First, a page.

3D Printed Rocket Company Rocket Labs Goes Public Through SPAC

If you’ve watched a moment of the financial news channel CNBC in the last year you know what a SPAC is. SPAC stands for (Special Purpose Acquisition Company) and are often referred to as a “blank check company”. In Q2 of this year Rocket Labs, a rocket company known for its use of 3D printing, will go public through a SPAC.

One of the main uses of 3D printing by Rocket Labs is in their engine called the Rutherford. If you follow the industry the engine is much of where the magic is for space flight. It has to first be safe and reliable, but also provide efficient and massive thrust. These are often competing parameters. In many cases companies don’t even make their own engines or recycle decades old technology. Rocket Labs’ use of 3D printing to create its own engine is a competitive advantage and a great article by MIT Technology Review has all the details.

For those not as familiar with a SPAC, Wikipedia describes a SPAC as, “a shell corporation listed on a stock exchange with the purpose of acquiring a private company, thus making it public without going through the traditional initial public offering process.” In some ways the SPAC is taking the place of late stage venture capital and allowing companies to go public that perhaps would be too speculative to do a traditional IPO. The SPAC is offered by Vector Acquisition Corporation and can be found under the Nasdaq symbol VACQ. This, however, is far from a start-up with many successful launches completed. There’s even one schedule for this month with the following mission description:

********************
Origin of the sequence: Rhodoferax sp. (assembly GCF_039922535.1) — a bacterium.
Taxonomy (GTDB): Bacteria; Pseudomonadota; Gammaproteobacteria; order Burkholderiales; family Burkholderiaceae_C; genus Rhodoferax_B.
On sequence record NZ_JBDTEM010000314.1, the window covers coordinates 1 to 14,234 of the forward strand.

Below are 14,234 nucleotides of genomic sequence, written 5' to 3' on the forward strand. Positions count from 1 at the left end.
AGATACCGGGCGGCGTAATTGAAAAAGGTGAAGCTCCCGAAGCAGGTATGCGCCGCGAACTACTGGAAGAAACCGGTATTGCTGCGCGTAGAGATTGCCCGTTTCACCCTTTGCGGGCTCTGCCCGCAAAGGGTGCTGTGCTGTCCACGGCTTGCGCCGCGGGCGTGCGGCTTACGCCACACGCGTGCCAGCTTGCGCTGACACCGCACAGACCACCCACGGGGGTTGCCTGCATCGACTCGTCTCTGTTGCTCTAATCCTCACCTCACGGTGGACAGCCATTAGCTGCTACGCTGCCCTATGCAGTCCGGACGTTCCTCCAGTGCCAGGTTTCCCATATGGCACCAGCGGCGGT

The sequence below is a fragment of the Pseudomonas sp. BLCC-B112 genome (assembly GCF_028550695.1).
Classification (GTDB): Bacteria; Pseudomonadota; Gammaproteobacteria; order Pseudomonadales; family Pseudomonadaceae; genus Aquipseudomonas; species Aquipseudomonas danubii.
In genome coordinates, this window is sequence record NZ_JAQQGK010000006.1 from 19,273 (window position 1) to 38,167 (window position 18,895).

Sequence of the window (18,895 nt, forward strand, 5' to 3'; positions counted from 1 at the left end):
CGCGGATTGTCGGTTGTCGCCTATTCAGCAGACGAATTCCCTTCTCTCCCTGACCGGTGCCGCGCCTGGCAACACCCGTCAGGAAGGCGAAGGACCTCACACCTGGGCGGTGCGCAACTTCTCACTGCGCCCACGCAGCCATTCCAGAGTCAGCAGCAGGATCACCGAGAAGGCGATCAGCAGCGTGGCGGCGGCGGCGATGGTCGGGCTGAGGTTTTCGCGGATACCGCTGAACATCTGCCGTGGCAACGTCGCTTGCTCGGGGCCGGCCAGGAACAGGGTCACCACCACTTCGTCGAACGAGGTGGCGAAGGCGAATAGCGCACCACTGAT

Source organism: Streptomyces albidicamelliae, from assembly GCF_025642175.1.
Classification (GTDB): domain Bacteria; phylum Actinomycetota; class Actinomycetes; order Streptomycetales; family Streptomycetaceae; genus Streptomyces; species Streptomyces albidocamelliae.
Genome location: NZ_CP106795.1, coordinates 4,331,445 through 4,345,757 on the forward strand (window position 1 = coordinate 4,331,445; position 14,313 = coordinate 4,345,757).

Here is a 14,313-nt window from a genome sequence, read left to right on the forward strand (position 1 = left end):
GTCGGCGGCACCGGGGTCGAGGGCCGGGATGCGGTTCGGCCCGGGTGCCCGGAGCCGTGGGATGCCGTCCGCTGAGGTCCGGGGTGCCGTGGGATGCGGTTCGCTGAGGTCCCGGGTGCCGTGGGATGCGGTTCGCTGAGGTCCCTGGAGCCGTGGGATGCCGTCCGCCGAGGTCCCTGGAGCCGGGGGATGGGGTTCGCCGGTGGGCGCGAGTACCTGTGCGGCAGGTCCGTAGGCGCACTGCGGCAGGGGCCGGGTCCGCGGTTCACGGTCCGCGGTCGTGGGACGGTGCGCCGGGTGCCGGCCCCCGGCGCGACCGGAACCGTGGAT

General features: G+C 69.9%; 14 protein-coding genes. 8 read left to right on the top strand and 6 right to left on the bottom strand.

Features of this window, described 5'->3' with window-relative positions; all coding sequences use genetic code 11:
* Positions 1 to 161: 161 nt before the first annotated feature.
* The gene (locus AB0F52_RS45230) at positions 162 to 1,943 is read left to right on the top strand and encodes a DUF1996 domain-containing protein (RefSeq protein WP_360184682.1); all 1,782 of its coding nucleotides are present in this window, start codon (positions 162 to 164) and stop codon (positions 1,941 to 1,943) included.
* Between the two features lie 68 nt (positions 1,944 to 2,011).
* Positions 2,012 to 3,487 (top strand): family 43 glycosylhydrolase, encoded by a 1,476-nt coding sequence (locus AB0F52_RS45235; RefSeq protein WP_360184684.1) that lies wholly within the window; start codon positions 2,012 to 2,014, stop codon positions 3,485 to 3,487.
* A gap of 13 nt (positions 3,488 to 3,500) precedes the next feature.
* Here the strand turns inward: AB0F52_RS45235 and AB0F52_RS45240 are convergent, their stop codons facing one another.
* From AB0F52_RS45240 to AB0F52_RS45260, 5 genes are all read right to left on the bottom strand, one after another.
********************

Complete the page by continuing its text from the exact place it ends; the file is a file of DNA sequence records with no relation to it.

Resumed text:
Rocket Lab’s 19th Electron mission will deploy a range of satellites for commercial and government satellite operators, as well as place a next-generation Rocket Lab Photon spacecraft in orbit to build spacecraft heritage ahead of Rocket Lab’s mission to the Moon for NASA later this year.

https://www.rocketlabusa.com/missions/next-mission/

In case you didn’t catch that, they’re launching a NASA cube satellite to orbit the moon later this year! We’ll try to do our best to put a link on Twitter for any upcoming launches. If you’re looking for a way to play 3D printing and space, this could be a stock to follow.

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